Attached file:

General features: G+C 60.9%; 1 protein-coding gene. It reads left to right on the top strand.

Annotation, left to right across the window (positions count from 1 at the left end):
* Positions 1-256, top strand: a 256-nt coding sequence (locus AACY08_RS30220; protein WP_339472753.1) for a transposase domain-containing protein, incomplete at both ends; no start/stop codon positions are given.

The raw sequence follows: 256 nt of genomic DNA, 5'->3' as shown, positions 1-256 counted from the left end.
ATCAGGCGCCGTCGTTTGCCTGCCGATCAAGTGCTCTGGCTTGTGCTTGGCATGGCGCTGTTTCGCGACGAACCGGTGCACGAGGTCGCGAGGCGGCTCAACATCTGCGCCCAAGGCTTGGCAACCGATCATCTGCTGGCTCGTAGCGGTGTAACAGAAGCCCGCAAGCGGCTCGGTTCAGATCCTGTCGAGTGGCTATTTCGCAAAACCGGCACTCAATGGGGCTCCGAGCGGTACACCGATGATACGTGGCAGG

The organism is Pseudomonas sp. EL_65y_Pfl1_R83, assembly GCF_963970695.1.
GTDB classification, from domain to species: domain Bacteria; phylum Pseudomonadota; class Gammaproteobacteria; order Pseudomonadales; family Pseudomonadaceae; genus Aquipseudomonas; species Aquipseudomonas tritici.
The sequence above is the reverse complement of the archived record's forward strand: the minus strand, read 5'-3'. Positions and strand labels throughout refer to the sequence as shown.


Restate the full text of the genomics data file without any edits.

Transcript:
General features: G+C 60.9%; 1 protein-coding gene. It reads left to right on the top strand.

Annotation, left to right across the window (positions count from 1 at the left end):
* Positions 1-256, top strand: a 256-nt coding sequence (locus AACY08_RS30220; protein WP_339472753.1) for a transposase domain-containing protein, incomplete at both ends; no start/stop codon positions are given.

The raw sequence follows: 256 nt of genomic DNA, 5'->3' as shown, positions 1-256 counted from the left end.
ATCAGGCGCCGTCGTTTGCCTGCCGATCAAGTGCTCTGGCTTGTGCTTGGCATGGCGCTGTTTCGCGACGAACCGGTGCACGAGGTCGCGAGGCGGCTCAACATCTGCGCCCAAGGCTTGGCAACCGATCATCTGCTGGCTCGTAGCGGTGTAACAGAAGCCCGCAAGCGGCTCGGTTCAGATCCTGTCGAGTGGCTATTTCGCAAAACCGGCACTCAATGGGGCTCCGAGCGGTACACCGATGATACGTGGCAGG

The organism is Pseudomonas sp. EL_65y_Pfl1_R83, assembly GCF_963970695.1.
GTDB classification, from domain to species: domain Bacteria; phylum Pseudomonadota; class Gammaproteobacteria; order Pseudomonadales; family Pseudomonadaceae; genus Aquipseudomonas; species Aquipseudomonas tritici.
The sequence above is the reverse complement of the archived record's forward strand: the minus strand, read 5'-3'. Positions and strand labels throughout refer to the sequence as shown.